SCHOOL FEEDBACK - Brian Holland [Left] spoke about Eckville Jr./Sr. Highs thought exchange results.

SCHOOL FEEDBACK - Brian Holland [Left] spoke about Eckville Jr./Sr. Highs thought exchange results.

Q and A with Eckville Jr./Sr. High Principal Brian Holland on community feedback

Our growth areas are legitimate. We are provided many advantages by our small size - Student safety, access for students.

Q: How do you feel about the thought exchange results?

A: Our growth areas are legitimate. We are provided many advantages by our small size Student safety, access for students to find staff and those kinds of things. The counter of that is with diversity of programming and the inability to steer around issues with personality conflicts. In a large school, there will be three different people that teach math with three different styles and students will likely acclimatize themselves to the situation best to them. So when have a class with one teacher, as skilled as they are, attempting to meet the needs of a bunch of diverse learners not everyone’s needs will be met all the time, every day in each situation. So the types of things that came across are the same types of things I tell the students after diploma exams they were fair.

We spent some time at our last two collaborative days learning how to walk through the feedback we received, particularly focusing on the opportunities for growth. The things that we are doing well we appreciate but they aren’t our growth opportunities. Some of the things that came across in the feedback is the desire for additional supports for our struggling students. As resources have declined at each and every school site, we have attempted to reach the needs of our very highest needs students while some of the students who used to receive supports no longer do. The variety and complexity of these needs continue to change and increase which is a challenge. We attempt to address those needs through things like targeted professional development in certain learning styles or behaviour patterns, but it is a constant area of growth for us.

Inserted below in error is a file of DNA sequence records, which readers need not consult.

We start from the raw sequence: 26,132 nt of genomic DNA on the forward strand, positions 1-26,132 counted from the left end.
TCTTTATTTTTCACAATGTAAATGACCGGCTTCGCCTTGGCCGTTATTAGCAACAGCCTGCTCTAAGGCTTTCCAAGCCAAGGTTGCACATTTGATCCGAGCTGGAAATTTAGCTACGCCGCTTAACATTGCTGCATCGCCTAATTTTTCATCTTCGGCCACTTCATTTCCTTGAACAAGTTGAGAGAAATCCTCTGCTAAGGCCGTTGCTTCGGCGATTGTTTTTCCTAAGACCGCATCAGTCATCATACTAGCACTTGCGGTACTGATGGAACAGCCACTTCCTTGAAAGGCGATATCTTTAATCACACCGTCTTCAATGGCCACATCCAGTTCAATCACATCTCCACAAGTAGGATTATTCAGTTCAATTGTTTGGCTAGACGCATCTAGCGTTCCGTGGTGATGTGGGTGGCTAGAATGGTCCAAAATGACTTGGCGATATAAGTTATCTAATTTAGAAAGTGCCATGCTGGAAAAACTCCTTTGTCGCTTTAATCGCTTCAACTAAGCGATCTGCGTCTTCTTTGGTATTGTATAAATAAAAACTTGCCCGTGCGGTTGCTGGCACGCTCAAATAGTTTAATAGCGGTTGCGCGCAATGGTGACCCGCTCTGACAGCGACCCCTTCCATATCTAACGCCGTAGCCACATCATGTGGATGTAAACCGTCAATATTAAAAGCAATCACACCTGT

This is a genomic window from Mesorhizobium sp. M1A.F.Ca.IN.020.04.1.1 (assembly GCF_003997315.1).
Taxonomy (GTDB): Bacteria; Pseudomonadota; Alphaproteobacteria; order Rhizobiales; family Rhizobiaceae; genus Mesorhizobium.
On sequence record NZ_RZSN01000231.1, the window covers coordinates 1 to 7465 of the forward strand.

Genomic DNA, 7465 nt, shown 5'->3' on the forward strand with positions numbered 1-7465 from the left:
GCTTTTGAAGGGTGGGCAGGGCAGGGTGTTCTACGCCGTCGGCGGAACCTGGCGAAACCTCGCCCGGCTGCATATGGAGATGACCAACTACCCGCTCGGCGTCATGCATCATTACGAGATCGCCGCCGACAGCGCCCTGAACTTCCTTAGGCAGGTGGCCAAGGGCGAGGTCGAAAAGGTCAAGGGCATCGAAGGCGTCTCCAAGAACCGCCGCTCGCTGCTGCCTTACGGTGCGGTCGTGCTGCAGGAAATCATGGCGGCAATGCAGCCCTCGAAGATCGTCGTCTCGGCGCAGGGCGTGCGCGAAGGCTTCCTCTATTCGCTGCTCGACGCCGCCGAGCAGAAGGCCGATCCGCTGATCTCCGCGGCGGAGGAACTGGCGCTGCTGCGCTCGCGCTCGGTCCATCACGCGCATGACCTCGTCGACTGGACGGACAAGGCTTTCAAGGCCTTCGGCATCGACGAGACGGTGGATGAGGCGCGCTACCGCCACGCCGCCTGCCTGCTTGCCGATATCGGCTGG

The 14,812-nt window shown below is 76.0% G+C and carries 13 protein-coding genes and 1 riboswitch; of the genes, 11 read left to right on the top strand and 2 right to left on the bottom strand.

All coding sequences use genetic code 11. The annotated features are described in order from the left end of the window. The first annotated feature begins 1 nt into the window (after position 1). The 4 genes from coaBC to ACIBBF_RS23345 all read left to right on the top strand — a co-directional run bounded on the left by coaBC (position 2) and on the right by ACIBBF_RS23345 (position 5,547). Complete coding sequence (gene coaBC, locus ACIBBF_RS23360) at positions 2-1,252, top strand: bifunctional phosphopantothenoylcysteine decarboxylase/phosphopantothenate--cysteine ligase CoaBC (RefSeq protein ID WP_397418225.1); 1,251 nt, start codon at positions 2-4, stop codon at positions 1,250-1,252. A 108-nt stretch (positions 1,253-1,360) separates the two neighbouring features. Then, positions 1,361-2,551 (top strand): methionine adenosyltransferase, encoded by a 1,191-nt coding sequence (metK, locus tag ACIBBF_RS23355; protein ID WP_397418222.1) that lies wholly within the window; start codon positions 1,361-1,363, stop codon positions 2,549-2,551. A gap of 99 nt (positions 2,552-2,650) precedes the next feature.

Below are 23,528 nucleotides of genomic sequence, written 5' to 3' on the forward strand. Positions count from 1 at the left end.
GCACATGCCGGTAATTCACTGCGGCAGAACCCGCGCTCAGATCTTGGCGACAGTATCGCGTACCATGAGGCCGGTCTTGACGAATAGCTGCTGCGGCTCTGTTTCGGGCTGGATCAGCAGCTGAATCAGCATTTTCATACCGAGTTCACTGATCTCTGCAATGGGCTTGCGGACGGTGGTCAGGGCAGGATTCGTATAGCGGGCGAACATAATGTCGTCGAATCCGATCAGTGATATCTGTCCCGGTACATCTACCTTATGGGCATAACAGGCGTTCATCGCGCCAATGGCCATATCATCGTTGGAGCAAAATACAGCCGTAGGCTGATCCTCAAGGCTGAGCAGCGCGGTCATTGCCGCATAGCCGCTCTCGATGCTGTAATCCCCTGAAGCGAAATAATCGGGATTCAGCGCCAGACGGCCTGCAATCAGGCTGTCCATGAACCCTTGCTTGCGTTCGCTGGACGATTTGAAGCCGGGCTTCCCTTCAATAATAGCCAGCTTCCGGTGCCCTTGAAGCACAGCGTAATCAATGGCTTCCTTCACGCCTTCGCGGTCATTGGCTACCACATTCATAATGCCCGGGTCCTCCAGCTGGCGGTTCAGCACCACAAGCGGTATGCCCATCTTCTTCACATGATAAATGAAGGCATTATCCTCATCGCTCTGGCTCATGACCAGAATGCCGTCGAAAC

We lack some of the hands on activities of larger sites, although we have mechanics and offerings of physical fitness and activity levels, they are other areas we are challenged. Things like fine arts at the senior level and second languages. On of our next steps will be determine the real need for these things. It’s one thing to ask a student about their access to second language the more important question is whether they do want to learn a second language and then addressing how we can meet those needs, be it digitally or other frameworks. There are other opportunities we can seek out when those desires are sincere.

One of the challenges not only at are school is the chasm that exists between the expectations of high school versus the expectations at post secondary. In high school, we work with students with the push, pull or drag mentality making it harder not to experience success. Whereas in post secondary, the mentality is a little more Darwinian.

Q: How can you meet the needs of things like fine arts with a limiting funding model?

A: The fine arts is a challenge in virtually all places because even in large enough schools for fine arts programs, the number of people willing to take the risk involved with training to be a full-time art teacher or a full-time music teacher has declined. So even in schools with a full-time positions, when someone leaves, retires or goes on maternity leave they struggle to replace the position.